Walking a goat through the city suburb makes people happy. Having a goat along gives humans the excuse to talk to each other. It’s just too silly and delightful.

People with dogs are compelled to either stop and talk, or pull their mutt far far away. For some reason, dogs go nuts over goats. They spot them from across the street and it’s like some kind of hard-wiring inside their little doggy heads goes “snap!”. They don’t know how to react (probably most of them have never seen a goat before) but they’re definitely fascinated and bothered by goats. Here’s one nice dog owner we saw on the corner of Union and Grantham (note how nonchalant Bob is about the whole thing):

lady with dog on corner of grantham

We also met a lot of people on bikes, and people with children. I guess having a bike allows you to stop and talk. Car drivers, by contrast, tended to just rubberneck as they cruised by (one yobbo yelled out “show us yer goat!” from his wound-down window).

Here are some bike-riders (who joined us for part of our walk), with a baby in the same shot:

bikes on albert street
[click on this one to see it bigger. The lady holding the young cherub in this photo told us she runs a vintage clothing boutique on Victoria Street, called This Law.]

Here’s another nice bike shot. I like how Bob’s face just peeks into the right hand corner of the photo, just visible enough to delight the passing cyclists:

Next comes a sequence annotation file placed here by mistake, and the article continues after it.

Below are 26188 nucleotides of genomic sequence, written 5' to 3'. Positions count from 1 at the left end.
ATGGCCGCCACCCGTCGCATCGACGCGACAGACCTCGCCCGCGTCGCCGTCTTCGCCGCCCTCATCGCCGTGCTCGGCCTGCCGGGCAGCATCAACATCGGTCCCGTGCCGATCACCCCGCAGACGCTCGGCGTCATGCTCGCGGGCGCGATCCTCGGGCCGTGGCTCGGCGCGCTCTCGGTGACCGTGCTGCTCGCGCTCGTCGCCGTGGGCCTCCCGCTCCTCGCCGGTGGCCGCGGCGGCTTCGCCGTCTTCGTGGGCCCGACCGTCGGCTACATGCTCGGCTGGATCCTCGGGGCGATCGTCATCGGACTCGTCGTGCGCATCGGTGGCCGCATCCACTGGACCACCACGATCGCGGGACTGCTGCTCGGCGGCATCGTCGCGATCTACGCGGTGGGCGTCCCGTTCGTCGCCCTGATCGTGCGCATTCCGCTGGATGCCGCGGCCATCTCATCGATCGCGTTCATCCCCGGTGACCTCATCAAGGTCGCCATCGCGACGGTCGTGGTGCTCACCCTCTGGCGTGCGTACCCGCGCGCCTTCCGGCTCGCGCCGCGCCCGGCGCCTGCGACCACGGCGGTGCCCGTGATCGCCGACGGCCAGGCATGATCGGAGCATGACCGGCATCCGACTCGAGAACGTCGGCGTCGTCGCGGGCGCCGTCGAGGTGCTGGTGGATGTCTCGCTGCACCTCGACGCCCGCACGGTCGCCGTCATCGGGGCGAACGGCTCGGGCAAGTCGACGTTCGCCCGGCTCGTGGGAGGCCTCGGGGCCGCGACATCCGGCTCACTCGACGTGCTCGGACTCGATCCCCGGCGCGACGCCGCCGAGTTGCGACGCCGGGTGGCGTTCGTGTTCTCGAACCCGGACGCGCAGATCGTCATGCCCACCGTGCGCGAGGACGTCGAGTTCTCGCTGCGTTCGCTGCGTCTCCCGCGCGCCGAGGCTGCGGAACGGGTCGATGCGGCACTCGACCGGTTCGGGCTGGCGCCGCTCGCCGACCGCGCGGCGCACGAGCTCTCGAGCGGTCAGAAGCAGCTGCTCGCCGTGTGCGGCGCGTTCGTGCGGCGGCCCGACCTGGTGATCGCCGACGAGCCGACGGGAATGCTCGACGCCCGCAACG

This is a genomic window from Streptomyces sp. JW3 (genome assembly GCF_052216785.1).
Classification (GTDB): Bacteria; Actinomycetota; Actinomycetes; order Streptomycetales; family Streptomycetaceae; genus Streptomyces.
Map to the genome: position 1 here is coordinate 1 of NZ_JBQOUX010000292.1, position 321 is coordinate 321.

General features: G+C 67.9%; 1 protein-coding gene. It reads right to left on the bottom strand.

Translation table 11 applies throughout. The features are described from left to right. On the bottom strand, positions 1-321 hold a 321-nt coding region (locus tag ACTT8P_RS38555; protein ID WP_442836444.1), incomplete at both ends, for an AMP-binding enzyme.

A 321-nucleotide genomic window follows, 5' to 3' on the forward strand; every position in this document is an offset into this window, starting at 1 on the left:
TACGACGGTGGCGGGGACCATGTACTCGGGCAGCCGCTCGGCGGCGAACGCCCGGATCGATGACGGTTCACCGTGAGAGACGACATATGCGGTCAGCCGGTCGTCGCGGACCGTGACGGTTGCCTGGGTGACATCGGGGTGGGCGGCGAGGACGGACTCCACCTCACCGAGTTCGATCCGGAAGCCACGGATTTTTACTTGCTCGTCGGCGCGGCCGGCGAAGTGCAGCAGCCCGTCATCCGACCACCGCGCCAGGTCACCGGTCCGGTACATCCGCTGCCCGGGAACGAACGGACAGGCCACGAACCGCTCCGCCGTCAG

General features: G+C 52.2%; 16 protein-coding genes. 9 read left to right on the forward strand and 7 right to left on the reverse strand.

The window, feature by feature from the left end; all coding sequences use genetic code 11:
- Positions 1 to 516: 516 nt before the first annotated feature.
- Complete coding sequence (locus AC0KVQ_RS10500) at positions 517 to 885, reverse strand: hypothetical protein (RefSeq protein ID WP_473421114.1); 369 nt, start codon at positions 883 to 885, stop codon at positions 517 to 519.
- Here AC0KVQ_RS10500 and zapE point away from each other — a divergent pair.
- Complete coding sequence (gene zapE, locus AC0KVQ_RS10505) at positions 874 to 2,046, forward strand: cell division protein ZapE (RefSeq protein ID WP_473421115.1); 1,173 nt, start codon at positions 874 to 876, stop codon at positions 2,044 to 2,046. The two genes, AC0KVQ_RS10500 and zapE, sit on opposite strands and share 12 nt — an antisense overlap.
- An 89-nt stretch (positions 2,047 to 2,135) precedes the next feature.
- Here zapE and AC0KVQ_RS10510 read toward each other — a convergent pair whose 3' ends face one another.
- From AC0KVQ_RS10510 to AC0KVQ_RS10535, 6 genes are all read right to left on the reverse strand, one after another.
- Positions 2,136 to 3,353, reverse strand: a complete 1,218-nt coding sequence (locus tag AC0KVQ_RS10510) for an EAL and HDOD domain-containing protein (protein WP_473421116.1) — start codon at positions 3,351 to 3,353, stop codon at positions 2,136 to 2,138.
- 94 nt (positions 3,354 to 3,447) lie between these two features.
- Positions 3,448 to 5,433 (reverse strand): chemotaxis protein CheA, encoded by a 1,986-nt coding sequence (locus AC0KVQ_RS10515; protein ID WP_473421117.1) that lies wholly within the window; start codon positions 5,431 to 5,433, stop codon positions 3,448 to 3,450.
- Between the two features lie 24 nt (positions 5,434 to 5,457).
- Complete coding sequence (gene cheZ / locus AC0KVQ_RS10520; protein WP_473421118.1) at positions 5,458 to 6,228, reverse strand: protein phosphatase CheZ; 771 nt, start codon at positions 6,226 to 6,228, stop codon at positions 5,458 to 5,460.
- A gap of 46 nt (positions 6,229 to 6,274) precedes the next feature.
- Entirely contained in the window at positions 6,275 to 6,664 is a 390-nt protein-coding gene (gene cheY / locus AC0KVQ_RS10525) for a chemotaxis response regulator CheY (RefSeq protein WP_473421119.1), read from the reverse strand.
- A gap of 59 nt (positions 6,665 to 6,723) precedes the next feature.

bob and cyclists
[click on the picture to see it bigger]

The lady biker pictured below almost wet her pants with excitement when she saw Bob. She went all “goo-goo ga-ga, aren’t you just the sweetest little thing, let me take you home, oh I LOVE you Bob” and so on and on and on… completely unselfconsciously in the middle of the street, tickling him under the chin and kissing him all over his furry face:

gushing lady

It was all too much for poor old Bob. He had to have a sit down rest after that.

Which only drew more attention, this time from the old-timers who began to emerge from their houses to see what was going on. Here below you have Joe, the former mayor of Moreland (left), and his neighbour George. Joe and George are from Italy and Greece, respectively. Both neighbours had had goat connections back in their old countries, but very few encounters since coming to Australia.